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I have several applications in my solution, and I want to share authentication between them. To simplify, let's say I have two WebAPI applications. I authenticate using /Token endpoint, and receive Bearer token in return. Afterwards, I put this token in Authentication: header.

Now, logging in to WebAPI_1 I can get data from [Authorize]-decorated methods. But that doesn't work if I want to do that in WebAPI_2.

Those WebAPIs are out-of-the-box VS2013 WebAPI 2.1 templates with ASP.NET Identity 2. Each one is set individually, but they are connected to the same database.

How should I tackle this problem?

I plan to acheive LoadBalanced architecture, where client application (AngularJS) communicates with WebAPI. Now I should be able to duplicate WebAPIs, and therefore user should be authenticate along all of these.

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The [Authorize]-Attribute does nothing more than check if the current principal is authenticated.

How are the WebAPIs set up? Make sure your authentication middlewares always run before the WebAPI middleware. This is most likely your problem.

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I've added some info to the question – rakoczyn Apr 12 '14 at 14:32

If WebAPI_1, WebAPI_2, etc. all operate against the same database why are you hosting them on different web servers? If you just have one WebAPI web server it would be much easier to apply consistent authentication middleware.

If you have a load balanced architecture you should be able to add more instances of this single WebAPI server to handle request load demands.

Otherwise if it's necessary to have WebAPI_1, WebAPI_2 exist as separate web servers you will need to implement your /Token endpoint such that all web servers can acquire tokens, probably on a separate web server, WebAPI_Token. Where is the /Token endpoint currently?

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Even if they are on the same webserver, I though OWIN middleware would just work, but it doesn't. Do you suggest creating another app, just for authentication? – rakoczyn Apr 14 '14 at 18:36
Yes that's what I would recommend but it seems like it works for WebAPI_1... right? If you answer the questions I asked I could give a better recommendation, and understand why it doesn't work. – Trisk Apr 14 '14 at 18:50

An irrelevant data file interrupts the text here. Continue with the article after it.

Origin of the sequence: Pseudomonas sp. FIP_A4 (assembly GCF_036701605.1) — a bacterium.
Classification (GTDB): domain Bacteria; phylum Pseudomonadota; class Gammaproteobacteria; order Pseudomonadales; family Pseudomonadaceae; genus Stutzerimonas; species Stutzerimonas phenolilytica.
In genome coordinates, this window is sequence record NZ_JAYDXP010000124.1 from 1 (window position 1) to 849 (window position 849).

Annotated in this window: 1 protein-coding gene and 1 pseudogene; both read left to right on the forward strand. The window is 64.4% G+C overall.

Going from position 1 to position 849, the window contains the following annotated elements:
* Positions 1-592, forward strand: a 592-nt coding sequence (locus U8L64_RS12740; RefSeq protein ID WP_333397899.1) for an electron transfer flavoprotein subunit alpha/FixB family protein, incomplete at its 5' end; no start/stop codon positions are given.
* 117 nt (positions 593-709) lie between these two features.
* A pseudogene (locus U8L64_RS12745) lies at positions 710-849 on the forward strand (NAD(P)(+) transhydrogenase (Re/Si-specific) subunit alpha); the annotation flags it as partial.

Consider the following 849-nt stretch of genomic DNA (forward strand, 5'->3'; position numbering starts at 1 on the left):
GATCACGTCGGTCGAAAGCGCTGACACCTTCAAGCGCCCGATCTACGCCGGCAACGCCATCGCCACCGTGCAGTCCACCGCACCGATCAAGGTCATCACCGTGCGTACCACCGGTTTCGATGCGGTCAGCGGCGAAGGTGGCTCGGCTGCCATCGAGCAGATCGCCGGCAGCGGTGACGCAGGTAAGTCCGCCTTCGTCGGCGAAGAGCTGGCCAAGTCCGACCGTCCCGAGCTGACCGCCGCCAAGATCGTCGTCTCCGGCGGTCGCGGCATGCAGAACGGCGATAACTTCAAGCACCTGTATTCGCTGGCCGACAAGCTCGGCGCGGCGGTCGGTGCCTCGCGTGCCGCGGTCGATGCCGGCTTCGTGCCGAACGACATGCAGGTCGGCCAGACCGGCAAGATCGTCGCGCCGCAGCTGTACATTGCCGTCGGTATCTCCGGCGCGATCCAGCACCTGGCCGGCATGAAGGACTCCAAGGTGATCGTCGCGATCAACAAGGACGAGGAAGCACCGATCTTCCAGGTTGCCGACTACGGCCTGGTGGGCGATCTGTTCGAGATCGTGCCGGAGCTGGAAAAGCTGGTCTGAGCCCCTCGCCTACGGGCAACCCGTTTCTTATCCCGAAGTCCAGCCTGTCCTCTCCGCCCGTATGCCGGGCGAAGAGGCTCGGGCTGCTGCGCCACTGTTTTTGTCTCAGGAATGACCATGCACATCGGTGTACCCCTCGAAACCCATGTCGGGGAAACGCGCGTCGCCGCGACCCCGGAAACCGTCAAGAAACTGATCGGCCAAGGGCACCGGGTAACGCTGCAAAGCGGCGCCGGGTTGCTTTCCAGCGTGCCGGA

Yes, it works for WebAPI_1. The /Token endpoint is in each API - as it is in standard VS2013 template. Let's say, that WebAPI_1 talks to user, and WebAPI_2 communicates with services - in these services I want to be logged in as user as well, to perform some actions on user's behalf. – rakoczyn Apr 14 '14 at 18:51
It sounds like the token needs to have some user information in it so you can track user actions against WebAPI_2. e.g. Client logs in and gets token with user claims, creates a session, and can use that token to perform actions against WebAPI_2 – Trisk Apr 14 '14 at 19:33

You dont have to worry about authorize attribute, it simply makes sure there is an identity.

In your startup.cs you should configure the api to use bearer token.

The client that generates the token and all the web api servers must all use the same AccesstokenFormat. ISecureDataFormat<AuthenticationTicket> Otherwise they can't read the token you pass to it. Please keep in mind decrypting a token doesn't always mean you can trust it, it's recommended they are signed and verified, but thats a bit out of scope of identity 2.0

Startup.cs in webapi

app.UseOAuthBearerAuthentication(new OAuthBearerAuthenticationOptions()
                      //you can write your encryption however you want.
                      // just implement ISecureDataFormat<AuthenticationTicket>
              AccessTokenFormat = new SecureTokenFormatter("YourKeyIfThatsHowYouDesignIt")

Then magic, your controllers will have a authenticated user.

** Edit ** I saw a few different examples of a formatter on stack, google it.

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